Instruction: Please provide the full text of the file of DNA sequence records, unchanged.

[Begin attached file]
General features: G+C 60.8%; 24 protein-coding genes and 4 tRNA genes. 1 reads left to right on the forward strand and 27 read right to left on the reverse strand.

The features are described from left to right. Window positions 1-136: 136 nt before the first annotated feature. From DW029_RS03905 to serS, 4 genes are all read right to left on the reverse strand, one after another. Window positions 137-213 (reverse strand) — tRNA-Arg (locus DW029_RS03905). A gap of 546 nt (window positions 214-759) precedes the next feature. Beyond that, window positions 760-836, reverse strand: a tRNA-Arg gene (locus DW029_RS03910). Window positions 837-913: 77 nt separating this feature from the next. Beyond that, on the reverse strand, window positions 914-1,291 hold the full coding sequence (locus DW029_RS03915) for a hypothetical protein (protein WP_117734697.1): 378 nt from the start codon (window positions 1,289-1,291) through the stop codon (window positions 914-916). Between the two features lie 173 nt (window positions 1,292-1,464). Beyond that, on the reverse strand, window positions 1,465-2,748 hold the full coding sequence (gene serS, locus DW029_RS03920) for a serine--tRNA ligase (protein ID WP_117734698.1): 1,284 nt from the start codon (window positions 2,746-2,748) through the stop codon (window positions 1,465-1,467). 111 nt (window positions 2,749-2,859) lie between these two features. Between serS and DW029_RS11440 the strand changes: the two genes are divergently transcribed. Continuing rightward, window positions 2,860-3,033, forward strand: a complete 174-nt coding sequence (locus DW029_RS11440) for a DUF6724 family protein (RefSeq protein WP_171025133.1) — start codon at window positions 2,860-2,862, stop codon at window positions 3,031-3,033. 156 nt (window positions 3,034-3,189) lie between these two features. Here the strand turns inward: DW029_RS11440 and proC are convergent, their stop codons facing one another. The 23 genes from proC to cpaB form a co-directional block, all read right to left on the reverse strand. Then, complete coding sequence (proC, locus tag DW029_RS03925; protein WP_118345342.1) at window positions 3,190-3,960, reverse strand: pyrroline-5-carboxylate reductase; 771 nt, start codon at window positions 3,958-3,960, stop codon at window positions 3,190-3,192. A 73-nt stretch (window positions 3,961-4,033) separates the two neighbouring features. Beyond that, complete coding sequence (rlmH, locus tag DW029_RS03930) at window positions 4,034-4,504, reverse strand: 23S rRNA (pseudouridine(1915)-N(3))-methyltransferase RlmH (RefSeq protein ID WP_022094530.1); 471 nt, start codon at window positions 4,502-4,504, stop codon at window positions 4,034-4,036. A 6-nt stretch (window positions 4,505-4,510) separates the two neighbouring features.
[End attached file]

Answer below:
General features: G+C 60.8%; 24 protein-coding genes and 4 tRNA genes. 1 reads left to right on the forward strand and 27 read right to left on the reverse strand.

The features are described from left to right. Window positions 1-136: 136 nt before the first annotated feature. From DW029_RS03905 to serS, 4 genes are all read right to left on the reverse strand, one after another. Window positions 137-213 (reverse strand) — tRNA-Arg (locus DW029_RS03905). A gap of 546 nt (window positions 214-759) precedes the next feature. Beyond that, window positions 760-836, reverse strand: a tRNA-Arg gene (locus DW029_RS03910). Window positions 837-913: 77 nt separating this feature from the next. Beyond that, on the reverse strand, window positions 914-1,291 hold the full coding sequence (locus DW029_RS03915) for a hypothetical protein (protein WP_117734697.1): 378 nt from the start codon (window positions 1,289-1,291) through the stop codon (window positions 914-916). Between the two features lie 173 nt (window positions 1,292-1,464). Beyond that, on the reverse strand, window positions 1,465-2,748 hold the full coding sequence (gene serS, locus DW029_RS03920) for a serine--tRNA ligase (protein ID WP_117734698.1): 1,284 nt from the start codon (window positions 2,746-2,748) through the stop codon (window positions 1,465-1,467). 111 nt (window positions 2,749-2,859) lie between these two features. Between serS and DW029_RS11440 the strand changes: the two genes are divergently transcribed. Continuing rightward, window positions 2,860-3,033, forward strand: a complete 174-nt coding sequence (locus DW029_RS11440) for a DUF6724 family protein (RefSeq protein WP_171025133.1) — start codon at window positions 2,860-2,862, stop codon at window positions 3,031-3,033. 156 nt (window positions 3,034-3,189) lie between these two features. Here the strand turns inward: DW029_RS11440 and proC are convergent, their stop codons facing one another. The 23 genes from proC to cpaB form a co-directional block, all read right to left on the reverse strand. Then, complete coding sequence (proC, locus tag DW029_RS03925; protein WP_118345342.1) at window positions 3,190-3,960, reverse strand: pyrroline-5-carboxylate reductase; 771 nt, start codon at window positions 3,958-3,960, stop codon at window positions 3,190-3,192. A 73-nt stretch (window positions 3,961-4,033) separates the two neighbouring features. Beyond that, complete coding sequence (rlmH, locus tag DW029_RS03930) at window positions 4,034-4,504, reverse strand: 23S rRNA (pseudouridine(1915)-N(3))-methyltransferase RlmH (RefSeq protein ID WP_022094530.1); 471 nt, start codon at window positions 4,502-4,504, stop codon at window positions 4,034-4,036. A 6-nt stretch (window positions 4,505-4,510) separates the two neighbouring features.